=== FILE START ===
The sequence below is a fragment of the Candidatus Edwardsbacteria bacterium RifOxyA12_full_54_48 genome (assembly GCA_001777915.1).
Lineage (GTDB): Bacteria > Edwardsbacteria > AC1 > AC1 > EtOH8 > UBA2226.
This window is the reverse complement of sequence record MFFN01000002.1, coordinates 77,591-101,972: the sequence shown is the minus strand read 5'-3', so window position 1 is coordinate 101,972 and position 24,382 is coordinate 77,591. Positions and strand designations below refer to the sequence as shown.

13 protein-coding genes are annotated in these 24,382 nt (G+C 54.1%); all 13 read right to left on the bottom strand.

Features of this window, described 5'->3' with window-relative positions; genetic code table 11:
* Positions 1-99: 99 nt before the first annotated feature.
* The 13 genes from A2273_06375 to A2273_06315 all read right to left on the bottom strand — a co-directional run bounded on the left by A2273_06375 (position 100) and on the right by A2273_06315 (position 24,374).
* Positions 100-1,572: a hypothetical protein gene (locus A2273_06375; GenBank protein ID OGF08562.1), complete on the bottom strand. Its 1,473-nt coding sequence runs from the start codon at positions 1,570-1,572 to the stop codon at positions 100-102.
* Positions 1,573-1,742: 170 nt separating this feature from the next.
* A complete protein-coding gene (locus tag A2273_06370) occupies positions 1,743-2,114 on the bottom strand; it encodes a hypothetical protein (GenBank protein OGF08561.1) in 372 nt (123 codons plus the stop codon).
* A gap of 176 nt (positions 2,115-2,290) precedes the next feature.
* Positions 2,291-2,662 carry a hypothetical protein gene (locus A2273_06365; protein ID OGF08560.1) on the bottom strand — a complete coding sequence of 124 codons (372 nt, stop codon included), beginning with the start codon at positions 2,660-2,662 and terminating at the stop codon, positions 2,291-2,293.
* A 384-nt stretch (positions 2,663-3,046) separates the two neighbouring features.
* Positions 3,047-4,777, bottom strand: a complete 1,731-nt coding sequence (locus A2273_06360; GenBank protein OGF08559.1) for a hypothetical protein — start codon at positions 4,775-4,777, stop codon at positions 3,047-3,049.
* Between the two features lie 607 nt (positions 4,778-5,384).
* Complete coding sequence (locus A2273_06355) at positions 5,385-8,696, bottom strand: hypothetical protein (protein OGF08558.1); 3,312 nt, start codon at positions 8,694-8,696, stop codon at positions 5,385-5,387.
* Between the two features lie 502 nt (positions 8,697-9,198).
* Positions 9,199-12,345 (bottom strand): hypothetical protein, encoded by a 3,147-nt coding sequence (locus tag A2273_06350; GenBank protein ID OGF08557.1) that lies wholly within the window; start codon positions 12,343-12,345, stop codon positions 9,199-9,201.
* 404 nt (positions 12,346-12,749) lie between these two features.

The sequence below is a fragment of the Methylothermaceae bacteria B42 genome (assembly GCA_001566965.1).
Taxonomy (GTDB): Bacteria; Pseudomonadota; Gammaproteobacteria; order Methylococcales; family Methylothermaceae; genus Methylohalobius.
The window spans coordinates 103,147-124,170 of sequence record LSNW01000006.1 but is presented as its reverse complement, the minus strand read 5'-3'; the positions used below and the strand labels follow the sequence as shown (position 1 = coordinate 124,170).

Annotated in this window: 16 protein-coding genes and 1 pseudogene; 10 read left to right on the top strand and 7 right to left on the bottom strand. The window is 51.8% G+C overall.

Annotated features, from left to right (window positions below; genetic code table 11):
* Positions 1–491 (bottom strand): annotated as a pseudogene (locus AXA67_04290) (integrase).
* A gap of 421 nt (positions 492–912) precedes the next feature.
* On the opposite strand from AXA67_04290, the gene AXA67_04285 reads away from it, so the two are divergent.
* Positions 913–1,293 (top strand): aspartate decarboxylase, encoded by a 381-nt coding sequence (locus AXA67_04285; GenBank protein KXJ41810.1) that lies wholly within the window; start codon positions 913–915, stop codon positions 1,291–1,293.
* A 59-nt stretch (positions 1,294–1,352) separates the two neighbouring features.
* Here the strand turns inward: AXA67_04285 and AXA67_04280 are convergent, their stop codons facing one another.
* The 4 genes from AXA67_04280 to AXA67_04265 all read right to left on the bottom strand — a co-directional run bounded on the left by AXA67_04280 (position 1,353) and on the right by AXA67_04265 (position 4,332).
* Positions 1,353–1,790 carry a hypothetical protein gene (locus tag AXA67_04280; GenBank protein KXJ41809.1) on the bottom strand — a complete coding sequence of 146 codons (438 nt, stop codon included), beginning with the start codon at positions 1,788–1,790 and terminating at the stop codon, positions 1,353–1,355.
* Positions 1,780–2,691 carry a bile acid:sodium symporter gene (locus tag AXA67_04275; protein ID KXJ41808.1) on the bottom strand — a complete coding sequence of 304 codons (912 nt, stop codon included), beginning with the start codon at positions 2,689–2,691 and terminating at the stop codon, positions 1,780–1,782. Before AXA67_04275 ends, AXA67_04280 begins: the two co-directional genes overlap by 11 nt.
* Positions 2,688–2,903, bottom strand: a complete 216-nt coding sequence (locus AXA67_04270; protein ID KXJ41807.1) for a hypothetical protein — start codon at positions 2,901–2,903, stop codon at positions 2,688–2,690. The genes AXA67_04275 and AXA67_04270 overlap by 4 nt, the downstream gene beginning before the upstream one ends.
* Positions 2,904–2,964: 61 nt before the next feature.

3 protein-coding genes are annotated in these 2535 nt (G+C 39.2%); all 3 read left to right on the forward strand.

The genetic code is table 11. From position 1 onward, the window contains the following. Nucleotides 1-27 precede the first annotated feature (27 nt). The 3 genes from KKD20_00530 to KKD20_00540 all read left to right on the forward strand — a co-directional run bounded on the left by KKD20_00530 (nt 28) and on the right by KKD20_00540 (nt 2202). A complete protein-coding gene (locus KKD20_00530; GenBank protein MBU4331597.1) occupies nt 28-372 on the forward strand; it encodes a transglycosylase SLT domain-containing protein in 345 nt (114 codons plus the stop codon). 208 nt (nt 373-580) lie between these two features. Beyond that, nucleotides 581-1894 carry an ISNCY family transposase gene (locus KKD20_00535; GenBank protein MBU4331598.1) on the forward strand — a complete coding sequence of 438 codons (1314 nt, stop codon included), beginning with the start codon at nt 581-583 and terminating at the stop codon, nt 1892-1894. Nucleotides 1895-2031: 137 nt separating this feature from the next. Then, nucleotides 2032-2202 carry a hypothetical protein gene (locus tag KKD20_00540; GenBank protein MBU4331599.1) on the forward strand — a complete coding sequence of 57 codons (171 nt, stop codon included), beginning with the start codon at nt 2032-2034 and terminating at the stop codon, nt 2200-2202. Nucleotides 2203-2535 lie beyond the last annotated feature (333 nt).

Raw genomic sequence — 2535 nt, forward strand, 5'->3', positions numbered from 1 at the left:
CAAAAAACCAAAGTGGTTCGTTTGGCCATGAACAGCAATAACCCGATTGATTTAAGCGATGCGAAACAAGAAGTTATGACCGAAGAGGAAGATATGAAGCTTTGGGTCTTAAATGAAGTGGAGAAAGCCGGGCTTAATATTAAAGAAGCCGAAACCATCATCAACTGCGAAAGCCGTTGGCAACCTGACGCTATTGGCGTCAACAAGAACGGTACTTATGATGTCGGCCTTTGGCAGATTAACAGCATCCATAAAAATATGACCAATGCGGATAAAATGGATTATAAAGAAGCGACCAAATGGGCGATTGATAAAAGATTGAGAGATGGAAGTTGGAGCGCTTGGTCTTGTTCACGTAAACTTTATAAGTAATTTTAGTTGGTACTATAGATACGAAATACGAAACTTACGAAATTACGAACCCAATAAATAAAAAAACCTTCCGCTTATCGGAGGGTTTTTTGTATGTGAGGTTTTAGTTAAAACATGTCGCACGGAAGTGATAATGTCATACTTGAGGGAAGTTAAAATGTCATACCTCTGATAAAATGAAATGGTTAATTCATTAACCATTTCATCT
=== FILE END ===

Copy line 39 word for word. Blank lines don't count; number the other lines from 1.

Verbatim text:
CAAAAAACCAAAGTGGTTCGTTTGGCCATGAACAGCAATAACCCGATTGATTTAAGCGATGCGAAACAAGAAGTTATGACCGAAGAGGAAGATATGAAGCTTTGGGTCTTAAATGAAGTGGAGAAAGCCGGGCTTAATATTAAAGAAGCCGAAACCATCATCAACTGCGAAAGCCGTTGGCAACCTGACGCTATTGGCGTCAACAAGAACGGTACTTATGATGTCGGCCTTTGGCAGATTAACAGCATCCATAAAAATATGACCAATGCGGATAAAATGGATTATAAAGAAGCGACCAAATGGGCGATTGATAAAAGATTGAGAGATGGAAGTTGGAGCGCTTGGTCTTGTTCACGTAAACTTTATAAGTAATTTTAGTTGGTACTATAGATACGAAATACGAAACTTACGAAATTACGAACCCAATAAATAAAAAAACCTTCCGCTTATCGGAGGGTTTTTTGTATGTGAGGTTTTAGTTAAAACATGTCGCACGGAAGTGATAATGTCATACTTGAGGGAAGTTAAAATGTCATACCTCTGATAAAATGAAATGGTTAATTCATTAACCATTTCATCT